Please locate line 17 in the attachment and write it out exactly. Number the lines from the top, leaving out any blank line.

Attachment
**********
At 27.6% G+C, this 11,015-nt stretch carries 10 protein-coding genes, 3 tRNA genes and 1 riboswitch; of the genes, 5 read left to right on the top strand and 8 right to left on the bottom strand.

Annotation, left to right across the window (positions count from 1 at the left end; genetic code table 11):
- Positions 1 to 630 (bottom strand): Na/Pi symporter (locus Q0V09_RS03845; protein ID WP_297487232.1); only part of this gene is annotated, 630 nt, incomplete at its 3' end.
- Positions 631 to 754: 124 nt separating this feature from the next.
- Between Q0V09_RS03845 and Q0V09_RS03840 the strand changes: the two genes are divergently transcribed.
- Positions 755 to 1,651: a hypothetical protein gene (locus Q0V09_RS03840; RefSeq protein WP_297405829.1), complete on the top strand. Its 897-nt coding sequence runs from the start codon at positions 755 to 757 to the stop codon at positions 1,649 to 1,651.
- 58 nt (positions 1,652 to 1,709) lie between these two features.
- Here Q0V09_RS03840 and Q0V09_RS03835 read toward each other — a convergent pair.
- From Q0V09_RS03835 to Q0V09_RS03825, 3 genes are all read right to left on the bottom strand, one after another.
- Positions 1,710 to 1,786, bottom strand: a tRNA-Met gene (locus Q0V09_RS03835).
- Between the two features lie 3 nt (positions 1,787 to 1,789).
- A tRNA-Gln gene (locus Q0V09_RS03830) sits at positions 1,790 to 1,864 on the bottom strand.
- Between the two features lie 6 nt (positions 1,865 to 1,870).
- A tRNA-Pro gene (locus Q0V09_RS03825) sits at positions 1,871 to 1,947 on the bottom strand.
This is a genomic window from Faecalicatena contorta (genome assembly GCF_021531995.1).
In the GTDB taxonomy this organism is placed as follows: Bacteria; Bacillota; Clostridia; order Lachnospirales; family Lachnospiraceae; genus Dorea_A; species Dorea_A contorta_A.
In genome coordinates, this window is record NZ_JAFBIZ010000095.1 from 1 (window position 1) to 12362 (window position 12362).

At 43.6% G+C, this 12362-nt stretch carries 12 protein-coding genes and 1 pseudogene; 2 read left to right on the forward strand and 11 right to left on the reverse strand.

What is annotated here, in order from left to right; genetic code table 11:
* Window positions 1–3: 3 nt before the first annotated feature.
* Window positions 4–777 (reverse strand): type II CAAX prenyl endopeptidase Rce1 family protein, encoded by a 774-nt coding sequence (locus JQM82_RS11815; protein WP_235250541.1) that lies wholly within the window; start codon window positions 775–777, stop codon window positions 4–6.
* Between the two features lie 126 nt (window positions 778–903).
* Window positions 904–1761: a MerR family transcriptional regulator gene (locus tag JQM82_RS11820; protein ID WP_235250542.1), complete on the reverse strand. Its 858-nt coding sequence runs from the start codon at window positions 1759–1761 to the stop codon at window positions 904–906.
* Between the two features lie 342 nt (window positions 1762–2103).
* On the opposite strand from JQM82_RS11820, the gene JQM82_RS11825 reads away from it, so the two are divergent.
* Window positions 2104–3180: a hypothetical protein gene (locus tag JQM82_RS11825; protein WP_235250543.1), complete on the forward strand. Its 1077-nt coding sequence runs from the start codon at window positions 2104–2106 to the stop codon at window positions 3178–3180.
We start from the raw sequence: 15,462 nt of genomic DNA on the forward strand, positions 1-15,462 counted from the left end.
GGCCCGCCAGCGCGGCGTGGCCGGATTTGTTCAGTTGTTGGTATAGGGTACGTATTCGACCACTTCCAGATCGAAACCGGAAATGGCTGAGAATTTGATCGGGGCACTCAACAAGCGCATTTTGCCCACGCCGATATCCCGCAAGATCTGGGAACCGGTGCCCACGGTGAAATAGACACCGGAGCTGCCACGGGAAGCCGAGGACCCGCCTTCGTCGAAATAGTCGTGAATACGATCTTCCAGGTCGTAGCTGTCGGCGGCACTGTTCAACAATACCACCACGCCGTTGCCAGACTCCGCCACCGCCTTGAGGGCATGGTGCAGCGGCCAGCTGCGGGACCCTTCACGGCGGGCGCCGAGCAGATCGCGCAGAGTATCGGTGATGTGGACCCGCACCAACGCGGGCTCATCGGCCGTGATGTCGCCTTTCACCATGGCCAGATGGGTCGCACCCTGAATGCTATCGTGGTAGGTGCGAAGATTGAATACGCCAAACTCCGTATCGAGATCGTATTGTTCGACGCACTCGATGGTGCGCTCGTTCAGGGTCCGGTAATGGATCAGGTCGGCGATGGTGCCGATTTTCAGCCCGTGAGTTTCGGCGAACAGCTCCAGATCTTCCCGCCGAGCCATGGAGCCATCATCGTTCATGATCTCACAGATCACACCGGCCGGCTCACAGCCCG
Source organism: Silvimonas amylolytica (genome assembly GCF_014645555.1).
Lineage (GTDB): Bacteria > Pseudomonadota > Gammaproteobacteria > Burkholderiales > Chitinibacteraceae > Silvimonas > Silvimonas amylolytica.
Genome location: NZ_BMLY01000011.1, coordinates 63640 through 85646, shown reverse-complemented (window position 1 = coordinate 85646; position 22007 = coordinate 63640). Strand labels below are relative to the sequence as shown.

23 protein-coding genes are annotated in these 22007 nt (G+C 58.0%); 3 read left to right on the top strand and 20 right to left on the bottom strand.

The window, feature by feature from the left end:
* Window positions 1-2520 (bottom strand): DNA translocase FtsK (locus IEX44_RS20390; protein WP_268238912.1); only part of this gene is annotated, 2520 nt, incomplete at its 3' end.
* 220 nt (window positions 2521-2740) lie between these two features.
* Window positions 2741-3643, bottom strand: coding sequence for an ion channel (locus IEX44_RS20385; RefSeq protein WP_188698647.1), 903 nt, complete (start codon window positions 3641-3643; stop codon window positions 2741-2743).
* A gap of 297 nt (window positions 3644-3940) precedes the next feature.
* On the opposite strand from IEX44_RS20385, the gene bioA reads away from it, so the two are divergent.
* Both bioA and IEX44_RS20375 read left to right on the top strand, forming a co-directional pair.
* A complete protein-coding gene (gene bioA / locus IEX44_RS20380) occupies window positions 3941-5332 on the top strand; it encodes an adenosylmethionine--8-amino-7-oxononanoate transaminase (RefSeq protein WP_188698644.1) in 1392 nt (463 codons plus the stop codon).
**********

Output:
In genome coordinates, this window is record NZ_JAFBIZ010000095.1 from 1 (window position 1) to 12362 (window position 12362).